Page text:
Dangerous synthetic drugs hit the EU market


Europol and the European Monitoring Centre for Drugs and Drug Addiction (EMCDDA) have issued early-warning notifications about two synthetic drugs that have recently been linked to serious harms in the EU.

The first concerns a new psychoactive substance associated with 18 deaths in the United Kingdom and eight in Hungary in 2013. 4,4′-DMAR — the para-methyl derivative of 4-methylaminorex — is not currently controlled by drug legislation in EU Member States. Also known as  ‘4-methyl-euphoria’, ‘4-methyl-U4Euh’, ‘4-M-4-MAR’, ‘4,4-dimethylaminorex’ or ‘Serotoni’, the substance has been found in Denmark, Finland, Hungary, the Netherlands, Sweden and the United Kingdom since it was first detected in 2012.

The use of other drugs in combination with 4,4’-DMAR appears to have been a factor in most of the fatalities recorded. A range of adverse effects associated with 4,4’-DMAR have been reported, including agitation, hyperthermia, foaming at the mouth, breathing problems and cardiac arrest.

4,4’-DMAR has been found as a powder and in tablet form, with tablets having a variety of logos, colours and shapes, as detailed in the early-warning notification. Concern over this substance has led to the European Union Early-warning system (EWS) on new psychoactive substances — operated by the EMCDDA and Europol — to launch a joint exercise to better understand the harms posed by this substance.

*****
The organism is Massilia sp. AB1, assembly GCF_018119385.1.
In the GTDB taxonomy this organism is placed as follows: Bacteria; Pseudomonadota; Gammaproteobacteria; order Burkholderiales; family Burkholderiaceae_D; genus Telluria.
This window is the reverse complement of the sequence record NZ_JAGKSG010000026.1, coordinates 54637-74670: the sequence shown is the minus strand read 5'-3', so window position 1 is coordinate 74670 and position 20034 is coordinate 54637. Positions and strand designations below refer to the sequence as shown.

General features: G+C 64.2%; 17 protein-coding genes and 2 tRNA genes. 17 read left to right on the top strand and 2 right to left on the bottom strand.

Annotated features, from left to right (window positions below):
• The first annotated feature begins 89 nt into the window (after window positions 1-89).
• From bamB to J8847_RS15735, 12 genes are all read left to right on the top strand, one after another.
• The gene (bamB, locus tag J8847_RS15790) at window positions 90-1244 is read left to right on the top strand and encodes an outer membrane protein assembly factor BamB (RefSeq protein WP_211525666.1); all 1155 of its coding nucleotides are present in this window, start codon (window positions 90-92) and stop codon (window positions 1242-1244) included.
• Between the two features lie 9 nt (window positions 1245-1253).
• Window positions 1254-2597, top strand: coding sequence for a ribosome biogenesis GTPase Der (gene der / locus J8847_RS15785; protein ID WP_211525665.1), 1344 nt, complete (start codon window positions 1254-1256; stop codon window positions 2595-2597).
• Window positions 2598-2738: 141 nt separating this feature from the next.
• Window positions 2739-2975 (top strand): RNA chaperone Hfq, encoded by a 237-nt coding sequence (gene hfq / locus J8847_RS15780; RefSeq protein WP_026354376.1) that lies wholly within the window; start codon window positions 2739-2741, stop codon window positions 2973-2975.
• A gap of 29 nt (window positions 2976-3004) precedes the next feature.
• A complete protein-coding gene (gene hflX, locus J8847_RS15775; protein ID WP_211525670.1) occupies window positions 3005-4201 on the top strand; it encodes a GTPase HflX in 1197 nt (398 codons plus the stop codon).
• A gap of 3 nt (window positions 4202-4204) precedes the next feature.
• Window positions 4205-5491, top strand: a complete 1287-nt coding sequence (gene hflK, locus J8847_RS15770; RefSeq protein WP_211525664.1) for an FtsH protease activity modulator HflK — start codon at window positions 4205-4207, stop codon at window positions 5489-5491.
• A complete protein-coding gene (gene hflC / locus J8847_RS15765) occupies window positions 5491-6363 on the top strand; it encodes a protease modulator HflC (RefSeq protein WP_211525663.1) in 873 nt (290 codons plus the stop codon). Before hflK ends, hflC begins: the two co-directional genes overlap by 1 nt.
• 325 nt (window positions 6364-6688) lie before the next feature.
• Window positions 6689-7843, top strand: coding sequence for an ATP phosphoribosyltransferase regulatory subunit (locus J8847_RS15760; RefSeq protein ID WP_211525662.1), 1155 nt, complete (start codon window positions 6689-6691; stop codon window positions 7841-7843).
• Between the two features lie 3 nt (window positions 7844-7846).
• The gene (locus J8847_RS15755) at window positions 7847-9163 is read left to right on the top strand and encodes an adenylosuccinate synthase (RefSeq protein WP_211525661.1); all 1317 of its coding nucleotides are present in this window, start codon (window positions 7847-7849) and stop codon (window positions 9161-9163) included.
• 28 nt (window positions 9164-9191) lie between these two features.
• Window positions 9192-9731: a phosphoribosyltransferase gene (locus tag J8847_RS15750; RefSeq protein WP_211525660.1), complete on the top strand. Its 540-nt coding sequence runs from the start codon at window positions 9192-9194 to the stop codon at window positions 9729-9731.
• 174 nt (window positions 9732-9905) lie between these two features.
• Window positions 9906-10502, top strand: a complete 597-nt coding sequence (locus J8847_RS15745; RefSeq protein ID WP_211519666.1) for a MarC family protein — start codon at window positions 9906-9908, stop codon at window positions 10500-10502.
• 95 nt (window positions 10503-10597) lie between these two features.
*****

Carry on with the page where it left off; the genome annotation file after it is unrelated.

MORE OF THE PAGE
The second warning focuses on ecstasy tablets that have been found with dangerously high levels of MDMA (3,4-methylenedioxymethylamphetamine) in Belgium, the Netherlands, Switzerland and the United Kingdom. The potentially toxic levels of MDMA present in these tablets could lead to serious harm, and there have already been deaths associated with such tablets in the Netherlands and the United Kingdom.

MDMA tablets in the EU typically contain between about 60 and 100 mg of MDMA (2012 figures), however, tablets containing between 150 and 200 mg of MDMA are currently available and some have been found to contain even higher amounts, e.g. 240 mg. It is important to note that no illicit tablets can be considered safe as they can contain unexpected ingredients in unpredictable amounts.

This development is particularly concerning in light of the significant increase in the production and availability of MDMA in the EU. As outlined in Europol’s 2013 Serious and Organised Crime Threat Assessment (SOCTA) and the 2013 EU

Drug Markets Report (3), Belgium and the Netherlands remain centres for synthetic drugs production in the EU and are also among those Member States most affected by the recent resurgence in MDMA availability.